Bill to allow fees for fire response gets chilly reception

Nineteen of Maryland's 24 local jurisdictions already charge ambulance transport fees

February 16, 2012|By ANDREW SCHOTZ |

ANNAPOLIS — A bill that would allow Washington County’s volunteer fire and rescue companies to bill for services ran into resistance Thursday from representatives of insurance companies.

Some members of the House Health and Government Operations Committee also expressed skepticism when Del. Andrew A. Serafini, R-Washington, presented the bill, even though it would apply only to Washington County.

During an interview Thursday night, Serafini, the Washington County delegation chairman, said he didn’t think the committee would approve the bill.

“I don’t think it’s going to happen,” he said.

“We offered it (the legislation) as a good service, but evidently, there’s a lot of opposition.... They (opponents) don’t care it’s a local bill because it’s going to create a precedent,” Serafini said.


The Washington County delegation and Sen. Christopher B. Shank filed almost identical bills after learning that volunteer companies need a way to recoup costs, particularly for calls on interstate highways.

The bill would authorize the Washington County Board of Commissioners to establish a system for volunteer fire departments and rescue squads to charge fees. Professional departments, such as the city of Hagerstown’s, would not be included.

Volunteer companies would send bills to insurers “for equipment, personnel, or consumable products” used during a fire or rescue call.

A Department of Legislative Services analysis of the bill noted that  “Medicare, Medicaid and most private insurers already cover the cost of ambulance transports under current plans and premiums, so insurance rates would not rise as a result.”

Nineteen of Maryland’s 24 local jurisdictions already charge ambulance transport fees, so “insurance companies that do business in Maryland are already accustomed to them,” the analysis said.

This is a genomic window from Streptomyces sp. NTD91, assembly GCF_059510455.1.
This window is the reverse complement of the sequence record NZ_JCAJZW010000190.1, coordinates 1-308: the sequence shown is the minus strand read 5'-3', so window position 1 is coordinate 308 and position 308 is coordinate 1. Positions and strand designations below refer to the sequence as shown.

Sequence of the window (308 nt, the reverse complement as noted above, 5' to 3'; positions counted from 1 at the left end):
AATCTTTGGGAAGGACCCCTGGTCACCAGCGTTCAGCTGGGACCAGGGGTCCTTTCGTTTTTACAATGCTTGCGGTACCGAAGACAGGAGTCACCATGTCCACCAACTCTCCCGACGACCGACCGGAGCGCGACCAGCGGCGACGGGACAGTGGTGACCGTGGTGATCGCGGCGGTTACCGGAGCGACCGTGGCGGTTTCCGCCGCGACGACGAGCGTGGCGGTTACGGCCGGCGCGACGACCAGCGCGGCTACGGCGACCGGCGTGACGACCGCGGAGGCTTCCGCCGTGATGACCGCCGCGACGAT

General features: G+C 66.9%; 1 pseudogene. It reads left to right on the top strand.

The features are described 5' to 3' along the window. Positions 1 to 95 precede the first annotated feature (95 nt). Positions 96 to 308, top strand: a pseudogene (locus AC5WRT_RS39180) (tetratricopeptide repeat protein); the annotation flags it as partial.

But Deborah R. Rivkin, the vice president of government affairs for CareFirst BlueCross BlueShield, told the committee that the new proposal is much broader.

“This bill goes beyond anything I’ve ever seen,” she said. “I look at this as a mandated benefit.”

Lawrence A. Richardson Jr., who handles legislative affairs in the region for State Farm, agreed, noting that the bill refers to any kind of emergency response.

Richardson said the charge becomes a tax because “this is not a competitive service.”

He told the committee about a case in which a fire company sent a notice to a woman, asking her to pay several thousand dollars for its response to a fire. The woman was not obligated to pay, but worried what might happen next time if she didn’t pay this time, he said.

Other insurance representatives also urged the committee to vote against the bill, calling it a “dramatic” and “groundbreaking” change.

Many fire department and EMS providers across the country have begun charging fees in recent years to offset costs, according to the analysis of the bill.

For ambulance calls, charges can range from $350 for a basic life support transport to $600 for advanced life support, the analysis said.

A charge may be imposed for mileage.

The Washington County Volunteer Fire and Rescue Service has said it supported the bill, as long as it included both fire and rescue companies.

Volunteers struggle under the weight of having to raise money through bingo games and selling ham sandwiches, Glenn Fishack, the association’s past president, told the committee.

Staff Writer Arnold Platou contributed to this story.

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